We have had such a year of nonsense here as was seldom seen even in London years: the “Glass Palace,” Grand Exhibition, and other fine names of it are of course familiar to you from the Newspapers. Thank God, it is to end tomorrow; and thro' all Time, may I, for one, not see its like again. I believe there never was such a congregation of empty windy mortals from all corners of the world gathered into any human Town before. Palaver, noise, nonsense and confusion, in all its forms, have been the order of the day; all fools rejoicing; the few wise men sitting silent, and asking only “How long, How long!”— What good has been, or is ever to be, got of this big Glass Soapbubble, and all the gauderies spread out in it (beautiful to the fool, insignificant or even hateful to the wise) is yet a mystery to me and most people; and in the meantime England, I think, must have lost some 25 per cent of its year's labour by the job (the London shopkeepers are nearly bankrupt by the want of business, and every British man, even I in spite of all precautions, has felt himself enveloped in Confusions by it),—millions' worth of lost labour that will come to the debtor side of the account one day; and such an emission of nonsensical talk, thot and speculation (leading devilward, every jot of it since it is nonsense and not sense), the damage of which is not so computable in millions. But it does end tomorrow,—to all Eternity, end,—and so I will not say another word on it; but congratulate you who were well divided by the broad ocean from it, a real advantage on this occasion!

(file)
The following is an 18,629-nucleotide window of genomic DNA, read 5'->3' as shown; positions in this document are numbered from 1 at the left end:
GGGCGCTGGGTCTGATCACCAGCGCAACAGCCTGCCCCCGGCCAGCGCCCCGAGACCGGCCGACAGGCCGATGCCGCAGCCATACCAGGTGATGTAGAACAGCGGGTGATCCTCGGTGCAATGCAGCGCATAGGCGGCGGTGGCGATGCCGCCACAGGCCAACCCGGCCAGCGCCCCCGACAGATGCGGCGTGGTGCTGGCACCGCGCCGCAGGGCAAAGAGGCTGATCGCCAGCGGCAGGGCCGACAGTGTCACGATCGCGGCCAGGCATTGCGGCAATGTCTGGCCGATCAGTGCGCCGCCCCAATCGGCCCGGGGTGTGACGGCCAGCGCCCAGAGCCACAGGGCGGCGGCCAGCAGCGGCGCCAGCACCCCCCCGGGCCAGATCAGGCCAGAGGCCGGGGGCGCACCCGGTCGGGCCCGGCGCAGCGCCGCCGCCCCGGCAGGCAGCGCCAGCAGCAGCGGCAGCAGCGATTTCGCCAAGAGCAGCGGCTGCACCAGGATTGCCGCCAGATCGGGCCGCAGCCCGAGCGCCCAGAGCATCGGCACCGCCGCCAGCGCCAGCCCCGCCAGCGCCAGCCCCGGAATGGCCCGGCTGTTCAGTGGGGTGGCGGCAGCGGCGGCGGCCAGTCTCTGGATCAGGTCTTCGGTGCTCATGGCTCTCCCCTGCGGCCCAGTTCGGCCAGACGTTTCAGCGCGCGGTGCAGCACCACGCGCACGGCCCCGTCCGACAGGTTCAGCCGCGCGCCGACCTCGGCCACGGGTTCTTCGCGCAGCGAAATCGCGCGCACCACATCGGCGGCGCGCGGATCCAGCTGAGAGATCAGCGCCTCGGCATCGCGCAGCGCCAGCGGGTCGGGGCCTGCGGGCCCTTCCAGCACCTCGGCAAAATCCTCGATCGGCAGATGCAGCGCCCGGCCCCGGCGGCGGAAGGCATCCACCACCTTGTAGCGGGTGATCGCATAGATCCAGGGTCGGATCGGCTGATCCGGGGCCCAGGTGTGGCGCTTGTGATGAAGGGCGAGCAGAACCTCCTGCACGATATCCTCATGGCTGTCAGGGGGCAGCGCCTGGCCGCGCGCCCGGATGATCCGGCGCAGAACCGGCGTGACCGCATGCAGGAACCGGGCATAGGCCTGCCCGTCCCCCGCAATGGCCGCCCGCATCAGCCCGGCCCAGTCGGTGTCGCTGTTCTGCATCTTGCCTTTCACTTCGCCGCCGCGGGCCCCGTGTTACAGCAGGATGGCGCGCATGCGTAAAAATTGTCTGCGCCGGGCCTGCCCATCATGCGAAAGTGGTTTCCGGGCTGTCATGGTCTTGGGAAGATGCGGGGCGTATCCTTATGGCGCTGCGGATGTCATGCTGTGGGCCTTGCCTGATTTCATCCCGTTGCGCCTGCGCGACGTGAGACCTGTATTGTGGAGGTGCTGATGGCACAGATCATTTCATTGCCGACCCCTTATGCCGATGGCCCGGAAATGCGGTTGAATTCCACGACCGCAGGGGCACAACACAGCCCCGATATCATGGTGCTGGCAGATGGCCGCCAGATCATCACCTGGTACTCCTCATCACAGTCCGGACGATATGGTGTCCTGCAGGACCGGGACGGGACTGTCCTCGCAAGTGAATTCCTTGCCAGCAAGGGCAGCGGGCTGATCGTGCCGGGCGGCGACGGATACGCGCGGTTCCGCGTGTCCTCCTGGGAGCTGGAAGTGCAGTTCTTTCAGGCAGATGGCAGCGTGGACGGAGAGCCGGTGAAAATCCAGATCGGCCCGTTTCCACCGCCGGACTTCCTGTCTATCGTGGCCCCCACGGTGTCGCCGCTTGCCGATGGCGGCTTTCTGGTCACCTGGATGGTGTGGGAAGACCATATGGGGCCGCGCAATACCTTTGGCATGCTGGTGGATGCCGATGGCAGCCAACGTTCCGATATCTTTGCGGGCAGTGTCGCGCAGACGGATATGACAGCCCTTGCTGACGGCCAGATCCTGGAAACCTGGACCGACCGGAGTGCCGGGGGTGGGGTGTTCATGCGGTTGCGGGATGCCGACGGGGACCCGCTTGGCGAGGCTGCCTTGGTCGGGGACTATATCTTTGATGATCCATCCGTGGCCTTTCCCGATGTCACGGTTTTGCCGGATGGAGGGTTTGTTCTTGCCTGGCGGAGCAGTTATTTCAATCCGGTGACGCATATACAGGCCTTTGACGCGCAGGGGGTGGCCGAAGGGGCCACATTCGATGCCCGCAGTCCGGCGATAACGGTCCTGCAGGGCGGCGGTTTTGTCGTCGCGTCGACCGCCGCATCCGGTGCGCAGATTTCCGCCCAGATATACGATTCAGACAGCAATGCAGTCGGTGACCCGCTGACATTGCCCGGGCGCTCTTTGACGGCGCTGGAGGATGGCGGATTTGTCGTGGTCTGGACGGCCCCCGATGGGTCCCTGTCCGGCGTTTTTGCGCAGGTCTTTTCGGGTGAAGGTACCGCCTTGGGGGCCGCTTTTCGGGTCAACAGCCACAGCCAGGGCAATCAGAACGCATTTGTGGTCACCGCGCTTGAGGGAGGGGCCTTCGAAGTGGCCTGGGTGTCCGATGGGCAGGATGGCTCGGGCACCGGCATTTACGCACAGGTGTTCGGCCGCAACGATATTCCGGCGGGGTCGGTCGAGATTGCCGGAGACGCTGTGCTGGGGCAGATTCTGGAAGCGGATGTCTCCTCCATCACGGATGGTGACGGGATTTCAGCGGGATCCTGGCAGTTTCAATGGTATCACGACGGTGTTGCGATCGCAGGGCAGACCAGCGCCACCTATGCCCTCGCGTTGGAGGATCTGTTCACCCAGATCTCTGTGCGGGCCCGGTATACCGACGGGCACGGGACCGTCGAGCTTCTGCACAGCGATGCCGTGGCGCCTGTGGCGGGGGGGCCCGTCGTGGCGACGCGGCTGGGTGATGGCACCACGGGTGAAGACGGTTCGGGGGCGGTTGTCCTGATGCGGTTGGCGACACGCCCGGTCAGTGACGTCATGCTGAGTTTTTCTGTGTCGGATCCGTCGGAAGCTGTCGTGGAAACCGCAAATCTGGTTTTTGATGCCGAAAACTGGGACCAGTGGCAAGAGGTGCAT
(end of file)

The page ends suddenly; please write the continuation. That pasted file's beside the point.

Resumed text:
During the Spring and Summer I took to writing a light Book, not worth very much otherwise, but a thing I had to do some time or other: after a good deal of petty fash, it was got done two months ago, but delayed till this, “Exhibition” were over, there being no chance of sale till that;—and now, I believe, the poor Book is coming out this very day,1 “more power to its elbow,” as the Irish say! It is a Life of John Sterling (an excellent friend of mine here, who died seven years ago); it is in one volume; and I am really satisfied to have it off my hands. Some tell me it is very readable; but in fact it cannot amount to much importance whether readable or not. The best part of the job, as usual, is that I am done with it,—clear of it forever and a day. They say Books can now be conveyed, even to Canada, by the Post-Office! I will make more precise inquiry about this directly; and if the thing is so, a Copy shall set out for you early enough next week,—and within a week of this arriving, you may expect the Life of Sterling to arrive. I shall be very glad to hear it has! If otherwise I will try what other method there may be;—and at the very worst you will soon get a Yankee Copy cheap enough; they are busy reprinting it in Boston even now.— So much for this poor volume: the only definite piece of work I have to shew for myself since you last heard of me—